Giovanna’s Pasta con Pesto

I’ve long said that if I had to choose one scent and be able to smell only that for the rest of my life (who’s making me choose? why? don’t think about it that hard), I think it might be fresh basil. Fresh basil is one of the BEST smells in the world!

As I mentioned back in my tiramisu post a few months ago, I studied in Italy during college on a language immersion program, and I lived with this awesome couple named Pietro and Giovanna. Giovanna was an amazing cook and made us three- and four-course dinners every night, and also imparted a few of her family’s recipes to me. This and the tiramisu are the two that have become a permanent part of my recipe book.

pasta con pesto finished

I make this every week or two during the summer when fresh basil is plentiful and high-quality. It’s my #1 go-to recipe because it literally takes 15 minutes from start to finish. Basically, as long as it takes to boil pasta, that’s how long this dish takes.

As you’ll notice in the pictures below, I’m actually showing you pictures from two different times I made this dish (don’t be confused!), because there are two ways you can do it—the real way, and a slightly modified way with fewer ingredients. Both are really easy, it just depends on if you want to go to the trouble of buying two extra things.

pasta con pesto basil

First, I’m going to show you the weird secret to the best pasta con pesto.

pasta con pesto beans potato

That’s right—green beans and tiny red potatoes. I know, I know, you think I’m insane and you’ve never had a pesto pasta with beans and potatoes in it, and this is my inner Midwesterner showing. But Giovanna swore by adding a little bit of green beans and diced red potatoes to the pasta, because it gives it “struttura”—texture. And it does, and it’s absolutely delicious. The green beans add a crunch and the potatoes have a softness that complement the chewiness of the al dente pasta. I’ll be honest and say that I rarely make it this way because I always forget to buy them, but I want you, my dear readers, to know the absolute best of everything. Trust me on this one.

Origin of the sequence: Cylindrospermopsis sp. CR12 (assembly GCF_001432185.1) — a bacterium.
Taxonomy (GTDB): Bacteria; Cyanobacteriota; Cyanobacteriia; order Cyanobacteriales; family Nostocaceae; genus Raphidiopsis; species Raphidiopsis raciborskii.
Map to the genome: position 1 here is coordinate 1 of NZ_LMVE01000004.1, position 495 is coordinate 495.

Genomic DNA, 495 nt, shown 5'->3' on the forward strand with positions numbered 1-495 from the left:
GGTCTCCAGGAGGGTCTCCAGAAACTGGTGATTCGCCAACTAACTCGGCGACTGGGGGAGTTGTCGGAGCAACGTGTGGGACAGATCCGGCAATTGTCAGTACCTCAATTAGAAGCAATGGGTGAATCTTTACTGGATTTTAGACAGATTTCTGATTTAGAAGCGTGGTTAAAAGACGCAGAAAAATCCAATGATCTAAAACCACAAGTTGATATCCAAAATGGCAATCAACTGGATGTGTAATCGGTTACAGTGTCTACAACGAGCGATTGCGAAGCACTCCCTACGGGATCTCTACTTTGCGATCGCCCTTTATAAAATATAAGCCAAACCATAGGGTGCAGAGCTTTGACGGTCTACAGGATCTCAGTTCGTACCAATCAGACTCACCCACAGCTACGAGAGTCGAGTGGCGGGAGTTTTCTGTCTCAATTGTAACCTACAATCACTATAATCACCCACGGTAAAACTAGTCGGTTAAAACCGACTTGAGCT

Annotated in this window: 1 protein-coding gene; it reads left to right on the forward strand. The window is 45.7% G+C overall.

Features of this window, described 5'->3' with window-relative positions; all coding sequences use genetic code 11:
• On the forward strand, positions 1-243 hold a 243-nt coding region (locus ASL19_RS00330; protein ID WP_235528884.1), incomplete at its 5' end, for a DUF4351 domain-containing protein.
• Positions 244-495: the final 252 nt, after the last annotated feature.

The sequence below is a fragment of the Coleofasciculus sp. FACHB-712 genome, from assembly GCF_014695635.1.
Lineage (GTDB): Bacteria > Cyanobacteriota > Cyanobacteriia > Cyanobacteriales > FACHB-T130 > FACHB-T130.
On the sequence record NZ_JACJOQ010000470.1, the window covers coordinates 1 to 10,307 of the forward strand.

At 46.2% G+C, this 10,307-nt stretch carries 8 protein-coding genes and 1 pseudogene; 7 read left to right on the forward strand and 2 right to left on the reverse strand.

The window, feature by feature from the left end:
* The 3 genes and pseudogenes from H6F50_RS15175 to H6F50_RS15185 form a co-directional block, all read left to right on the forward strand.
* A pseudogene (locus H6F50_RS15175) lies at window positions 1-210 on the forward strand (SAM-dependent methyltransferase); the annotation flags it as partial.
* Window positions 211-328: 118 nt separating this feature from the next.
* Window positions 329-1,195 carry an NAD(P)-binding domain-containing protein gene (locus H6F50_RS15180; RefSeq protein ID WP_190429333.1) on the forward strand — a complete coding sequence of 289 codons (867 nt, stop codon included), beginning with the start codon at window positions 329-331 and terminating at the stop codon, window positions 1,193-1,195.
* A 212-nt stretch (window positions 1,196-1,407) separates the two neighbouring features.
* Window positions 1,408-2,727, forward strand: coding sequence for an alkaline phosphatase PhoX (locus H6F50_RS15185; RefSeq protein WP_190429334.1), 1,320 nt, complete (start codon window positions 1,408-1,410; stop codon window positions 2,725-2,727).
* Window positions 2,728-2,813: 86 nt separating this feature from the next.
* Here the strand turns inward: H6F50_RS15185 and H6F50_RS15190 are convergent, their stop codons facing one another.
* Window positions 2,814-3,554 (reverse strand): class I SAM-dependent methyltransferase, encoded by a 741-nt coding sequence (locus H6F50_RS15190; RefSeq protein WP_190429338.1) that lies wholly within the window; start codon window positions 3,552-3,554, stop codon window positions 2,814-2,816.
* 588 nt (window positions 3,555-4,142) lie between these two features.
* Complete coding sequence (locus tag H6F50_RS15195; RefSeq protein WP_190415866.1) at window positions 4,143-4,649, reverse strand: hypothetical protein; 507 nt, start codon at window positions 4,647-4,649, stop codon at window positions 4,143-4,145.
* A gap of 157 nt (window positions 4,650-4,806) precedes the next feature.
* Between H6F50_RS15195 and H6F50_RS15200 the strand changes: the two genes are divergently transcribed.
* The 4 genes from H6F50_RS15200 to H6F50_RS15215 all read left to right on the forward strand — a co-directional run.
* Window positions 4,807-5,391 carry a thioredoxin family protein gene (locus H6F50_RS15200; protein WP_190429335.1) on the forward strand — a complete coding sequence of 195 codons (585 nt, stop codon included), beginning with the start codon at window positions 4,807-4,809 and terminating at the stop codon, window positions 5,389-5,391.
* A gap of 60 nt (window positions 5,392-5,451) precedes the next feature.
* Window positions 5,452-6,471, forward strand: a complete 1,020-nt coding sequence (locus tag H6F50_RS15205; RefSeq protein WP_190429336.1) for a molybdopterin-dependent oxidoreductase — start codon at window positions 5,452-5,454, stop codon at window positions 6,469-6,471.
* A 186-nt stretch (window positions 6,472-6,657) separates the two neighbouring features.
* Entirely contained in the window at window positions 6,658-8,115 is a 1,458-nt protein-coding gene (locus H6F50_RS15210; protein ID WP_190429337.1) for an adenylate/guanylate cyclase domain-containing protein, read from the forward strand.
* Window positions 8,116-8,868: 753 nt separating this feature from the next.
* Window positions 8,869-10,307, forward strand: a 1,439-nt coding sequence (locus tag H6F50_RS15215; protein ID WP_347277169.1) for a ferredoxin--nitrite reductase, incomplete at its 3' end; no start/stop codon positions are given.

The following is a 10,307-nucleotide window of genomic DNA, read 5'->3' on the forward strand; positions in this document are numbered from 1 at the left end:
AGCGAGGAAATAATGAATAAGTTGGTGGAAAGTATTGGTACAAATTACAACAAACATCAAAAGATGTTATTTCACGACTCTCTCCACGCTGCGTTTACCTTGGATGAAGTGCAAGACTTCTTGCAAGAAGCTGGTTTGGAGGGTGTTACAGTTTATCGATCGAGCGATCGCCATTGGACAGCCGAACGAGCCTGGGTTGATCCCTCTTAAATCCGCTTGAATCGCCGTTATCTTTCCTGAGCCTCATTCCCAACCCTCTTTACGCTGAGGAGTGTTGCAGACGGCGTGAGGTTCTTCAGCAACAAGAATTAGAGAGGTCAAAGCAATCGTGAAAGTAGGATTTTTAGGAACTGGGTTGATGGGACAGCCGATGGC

pasta con pesto beans potato chopped

So to start, set a pot of water to boil. Once it’s boiling, throw a small handful of salt in along with the pasta you’re using. Many different kinds of pasta work well with pesto, but I often go with fusili (rotini) pasta, or sometimes orichette (literally “little ears”) when I’m feeling feisty. I found these fun “gigli” ones at Kroger that I tried. Anything that’s kind of twisty works well, it grips the sauce nicely.

Cook the pasta according to the directions but make sure to leave it al dente, don’t overcook. In my opinion, few food sins are worse than overcooked pasta. If you’re using the potatoes and beans, throw the potatoes in there pretty much right away, then a few minutes into the pasta cooking add the green beans (you don’t want the green beans to cook much).

While the pasta’s cooking, we make the pesto.

pasta con pesto garlic2

Fresh garlic is always the best. If you can swing it, use fresh garlic cloves instead of pre-minced stuff from jars. You’ll also get much, much more of the health benefits from fresh garlic—it begins losing a lot of those benefits within an hour or so of being minced.

pasta con pesto basil pine nuts